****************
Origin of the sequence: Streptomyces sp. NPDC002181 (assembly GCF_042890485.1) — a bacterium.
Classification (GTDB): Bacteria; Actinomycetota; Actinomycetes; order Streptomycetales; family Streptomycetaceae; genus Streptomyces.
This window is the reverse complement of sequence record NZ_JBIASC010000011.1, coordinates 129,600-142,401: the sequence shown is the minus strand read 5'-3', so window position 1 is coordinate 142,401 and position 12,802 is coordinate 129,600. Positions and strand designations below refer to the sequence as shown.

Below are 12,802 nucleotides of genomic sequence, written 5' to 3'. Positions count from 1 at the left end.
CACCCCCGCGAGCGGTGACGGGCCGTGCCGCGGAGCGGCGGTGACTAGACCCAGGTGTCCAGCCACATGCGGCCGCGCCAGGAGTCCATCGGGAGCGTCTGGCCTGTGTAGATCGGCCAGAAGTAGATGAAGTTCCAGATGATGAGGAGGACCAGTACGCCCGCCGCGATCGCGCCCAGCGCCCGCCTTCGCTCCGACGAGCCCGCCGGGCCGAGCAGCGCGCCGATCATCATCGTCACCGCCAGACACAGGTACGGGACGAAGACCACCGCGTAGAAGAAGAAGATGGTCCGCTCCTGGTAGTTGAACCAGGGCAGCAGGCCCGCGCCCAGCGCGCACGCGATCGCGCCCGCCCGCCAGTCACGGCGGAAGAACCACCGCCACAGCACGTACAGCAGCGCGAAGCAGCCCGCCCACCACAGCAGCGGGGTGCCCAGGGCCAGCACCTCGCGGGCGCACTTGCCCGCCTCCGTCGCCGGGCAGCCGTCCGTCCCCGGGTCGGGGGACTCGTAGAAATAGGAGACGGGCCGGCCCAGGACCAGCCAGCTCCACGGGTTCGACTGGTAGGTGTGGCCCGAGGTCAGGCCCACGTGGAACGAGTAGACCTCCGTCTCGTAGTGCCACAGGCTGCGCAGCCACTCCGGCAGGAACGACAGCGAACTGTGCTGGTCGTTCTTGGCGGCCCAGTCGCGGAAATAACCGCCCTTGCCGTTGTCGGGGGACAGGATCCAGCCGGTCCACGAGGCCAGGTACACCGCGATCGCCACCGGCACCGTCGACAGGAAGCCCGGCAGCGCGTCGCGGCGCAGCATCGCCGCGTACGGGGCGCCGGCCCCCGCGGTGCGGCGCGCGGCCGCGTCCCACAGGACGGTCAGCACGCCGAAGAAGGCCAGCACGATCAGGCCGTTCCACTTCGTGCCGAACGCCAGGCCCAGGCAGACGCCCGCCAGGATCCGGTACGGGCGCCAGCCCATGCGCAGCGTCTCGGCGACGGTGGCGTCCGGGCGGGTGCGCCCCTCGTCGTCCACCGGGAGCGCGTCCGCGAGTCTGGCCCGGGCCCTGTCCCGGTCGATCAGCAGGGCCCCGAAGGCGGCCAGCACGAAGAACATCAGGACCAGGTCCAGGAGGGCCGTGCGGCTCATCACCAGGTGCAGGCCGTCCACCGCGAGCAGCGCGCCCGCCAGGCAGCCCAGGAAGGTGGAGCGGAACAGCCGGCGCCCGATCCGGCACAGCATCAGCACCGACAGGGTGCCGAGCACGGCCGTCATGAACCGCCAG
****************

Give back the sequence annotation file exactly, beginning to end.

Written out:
Origin of the sequence: Streptomyces sp. NPDC002181 (assembly GCF_042890485.1) — a bacterium.
Classification (GTDB): Bacteria; Actinomycetota; Actinomycetes; order Streptomycetales; family Streptomycetaceae; genus Streptomyces.
This window is the reverse complement of sequence record NZ_JBIASC010000011.1, coordinates 129,600-142,401: the sequence shown is the minus strand read 5'-3', so window position 1 is coordinate 142,401 and position 12,802 is coordinate 129,600. Positions and strand designations below refer to the sequence as shown.

Below are 12,802 nucleotides of genomic sequence, written 5' to 3'. Positions count from 1 at the left end.
CACCCCCGCGAGCGGTGACGGGCCGTGCCGCGGAGCGGCGGTGACTAGACCCAGGTGTCCAGCCACATGCGGCCGCGCCAGGAGTCCATCGGGAGCGTCTGGCCTGTGTAGATCGGCCAGAAGTAGATGAAGTTCCAGATGATGAGGAGGACCAGTACGCCCGCCGCGATCGCGCCCAGCGCCCGCCTTCGCTCCGACGAGCCCGCCGGGCCGAGCAGCGCGCCGATCATCATCGTCACCGCCAGACACAGGTACGGGACGAAGACCACCGCGTAGAAGAAGAAGATGGTCCGCTCCTGGTAGTTGAACCAGGGCAGCAGGCCCGCGCCCAGCGCGCACGCGATCGCGCCCGCCCGCCAGTCACGGCGGAAGAACCACCGCCACAGCACGTACAGCAGCGCGAAGCAGCCCGCCCACCACAGCAGCGGGGTGCCCAGGGCCAGCACCTCGCGGGCGCACTTGCCCGCCTCCGTCGCCGGGCAGCCGTCCGTCCCCGGGTCGGGGGACTCGTAGAAATAGGAGACGGGCCGGCCCAGGACCAGCCAGCTCCACGGGTTCGACTGGTAGGTGTGGCCCGAGGTCAGGCCCACGTGGAACGAGTAGACCTCCGTCTCGTAGTGCCACAGGCTGCGCAGCCACTCCGGCAGGAACGACAGCGAACTGTGCTGGTCGTTCTTGGCGGCCCAGTCGCGGAAATAACCGCCCTTGCCGTTGTCGGGGGACAGGATCCAGCCGGTCCACGAGGCCAGGTACACCGCGATCGCCACCGGCACCGTCGACAGGAAGCCCGGCAGCGCGTCGCGGCGCAGCATCGCCGCGTACGGGGCGCCGGCCCCCGCGGTGCGGCGCGCGGCCGCGTCCCACAGGACGGTCAGCACGCCGAAGAAGGCCAGCACGATCAGGCCGTTCCACTTCGTGCCGAACGCCAGGCCCAGGCAGACGCCCGCCAGGATCCGGTACGGGCGCCAGCCCATGCGCAGCGTCTCGGCGACGGTGGCGTCCGGGCGGGTGCGCCCCTCGTCGTCCACCGGGAGCGCGTCCGCGAGTCTGGCCCGGGCCCTGTCCCGGTCGATCAGCAGGGCCCCGAAGGCGGCCAGCACGAAGAACATCAGGACCAGGTCCAGGAGGGCCGTGCGGCTCATCACCAGGTGCAGGCCGTCCACCGCGAGCAGCGCGCCCGCCAGGCAGCCCAGGAAGGTGGAGCGGAACAGCCGGCGCCCGATCCGGCACAGCATCAGCACCGACAGGGTGCCGAGCACGGCCGTCATGAACCGCCAG